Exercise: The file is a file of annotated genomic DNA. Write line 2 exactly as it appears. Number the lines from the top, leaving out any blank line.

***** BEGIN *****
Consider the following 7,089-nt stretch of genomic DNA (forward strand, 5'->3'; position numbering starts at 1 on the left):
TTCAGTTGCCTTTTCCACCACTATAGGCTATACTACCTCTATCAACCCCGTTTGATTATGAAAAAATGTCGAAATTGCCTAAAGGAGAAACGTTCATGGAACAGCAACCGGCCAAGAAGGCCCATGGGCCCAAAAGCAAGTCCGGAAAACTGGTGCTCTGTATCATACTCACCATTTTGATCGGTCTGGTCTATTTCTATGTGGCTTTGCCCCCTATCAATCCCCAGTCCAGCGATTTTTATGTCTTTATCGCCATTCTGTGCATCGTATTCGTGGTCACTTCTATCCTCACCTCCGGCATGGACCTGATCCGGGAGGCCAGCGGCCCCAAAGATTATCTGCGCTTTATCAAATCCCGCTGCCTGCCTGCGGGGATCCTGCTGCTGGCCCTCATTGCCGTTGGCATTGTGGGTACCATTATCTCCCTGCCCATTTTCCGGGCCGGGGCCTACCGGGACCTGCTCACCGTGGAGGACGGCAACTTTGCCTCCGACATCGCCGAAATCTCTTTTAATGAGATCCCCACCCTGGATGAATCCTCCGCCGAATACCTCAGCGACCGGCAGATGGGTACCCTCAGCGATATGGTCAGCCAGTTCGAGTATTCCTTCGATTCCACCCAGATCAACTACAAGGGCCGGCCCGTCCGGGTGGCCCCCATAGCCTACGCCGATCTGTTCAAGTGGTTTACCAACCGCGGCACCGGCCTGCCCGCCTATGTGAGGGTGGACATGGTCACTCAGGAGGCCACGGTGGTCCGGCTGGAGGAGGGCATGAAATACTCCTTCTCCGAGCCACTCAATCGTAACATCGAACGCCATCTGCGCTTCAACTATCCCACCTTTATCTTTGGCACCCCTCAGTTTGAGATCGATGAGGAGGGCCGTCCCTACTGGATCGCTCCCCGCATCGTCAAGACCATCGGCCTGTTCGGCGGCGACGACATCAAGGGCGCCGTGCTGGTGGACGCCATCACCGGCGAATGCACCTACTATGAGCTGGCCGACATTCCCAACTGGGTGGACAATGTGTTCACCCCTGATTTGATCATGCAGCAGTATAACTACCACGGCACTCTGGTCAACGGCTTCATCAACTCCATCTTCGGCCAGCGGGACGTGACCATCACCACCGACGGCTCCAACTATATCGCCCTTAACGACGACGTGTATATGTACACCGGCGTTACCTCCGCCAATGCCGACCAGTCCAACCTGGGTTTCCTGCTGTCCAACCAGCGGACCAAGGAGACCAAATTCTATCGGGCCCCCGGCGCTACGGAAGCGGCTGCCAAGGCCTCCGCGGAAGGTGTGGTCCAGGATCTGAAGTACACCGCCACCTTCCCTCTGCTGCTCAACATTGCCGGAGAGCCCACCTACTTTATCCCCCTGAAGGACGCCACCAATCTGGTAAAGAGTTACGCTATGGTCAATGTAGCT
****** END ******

TTCAGTTGCCTTTTCCACCACTATAGGCTATACTACCTCTATCAACCCCGTTTGATTATGAAAAAATGTCGAAATTGCCTAAAGGAGAAACGTTCATGGAACAGCAACCGGCCAAGAAGGCCCATGGGCCCAAAAGCAAGTCCGGAAAACTGGTGCTCTGTATCATACTCACCATTTTGATCGGTCTGGTCTATTTCTATGTGGCTTTGCCCCCTATCAATCCCCAGTCCAGCGATTTTTATGTCTTTATCGCCATTCTGTGCATCGTATTCGTGGTCACTTCTATCCTCACCTCCGGCATGGACCTGATCCGGGAGGCCAGCGGCCCCAAAGATTATCTGCGCTTTATCAAATCCCGCTGCCTGCCTGCGGGGATCCTGCTGCTGGCCCTCATTGCCGTTGGCATTGTGGGTACCATTATCTCCCTGCCCATTTTCCGGGCCGGGGCCTACCGGGACCTGCTCACCGTGGAGGACGGCAACTTTGCCTCCGACATCGCCGAAATCTCTTTTAATGAGATCCCCACCCTGGATGAATCCTCCGCCGAATACCTCAGCGACCGGCAGATGGGTACCCTCAGCGATATGGTCAGCCAGTTCGAGTATTCCTTCGATTCCACCCAGATCAACTACAAGGGCCGGCCCGTCCGGGTGGCCCCCATAGCCTACGCCGATCTGTTCAAGTGGTTTACCAACCGCGGCACCGGCCTGCCCGCCTATGTGAGGGTGGACATGGTCACTCAGGAGGCCACGGTGGTCCGGCTGGAGGAGGGCATGAAATACTCCTTCTCCGAGCCACTCAATCGTAACATCGAACGCCATCTGCGCTTCAACTATCCCACCTTTATCTTTGGCACCCCTCAGTTTGAGATCGATGAGGAGGGCCGTCCCTACTGGATCGCTCCCCGCATCGTCAAGACCATCGGCCTGTTCGGCGGCGACGACATCAAGGGCGCCGTGCTGGTGGACGCCATCACCGGCGAATGCACCTACTATGAGCTGGCCGACATTCCCAACTGGGTGGACAATGTGTTCACCCCTGATTTGATCATGCAGCAGTATAACTACCACGGCACTCTGGTCAACGGCTTCATCAACTCCATCTTCGGCCAGCGGGACGTGACCATCACCACCGACGGCTCCAACTATATCGCCCTTAACGACGACGTGTATATGTACACCGGCGTTACCTCCGCCAATGCCGACCAGTCCAACCTGGGTTTCCTGCTGTCCAACCAGCGGACCAAGGAGACCAAATTCTATCGGGCCCCCGGCGCTACGGAAGCGGCTGCCAAGGCCTCCGCGGAAGGTGTGGTCCAGGATCTGAAGTACACCGCCACCTTCCCTCTGCTGCTCAACATTGCCGGAGAGCCCACCTACTTTATCCCCCTGAAGGACGCCACCAATCTGGTAAAGAGTTACGCTATGGTCAATGTAGCT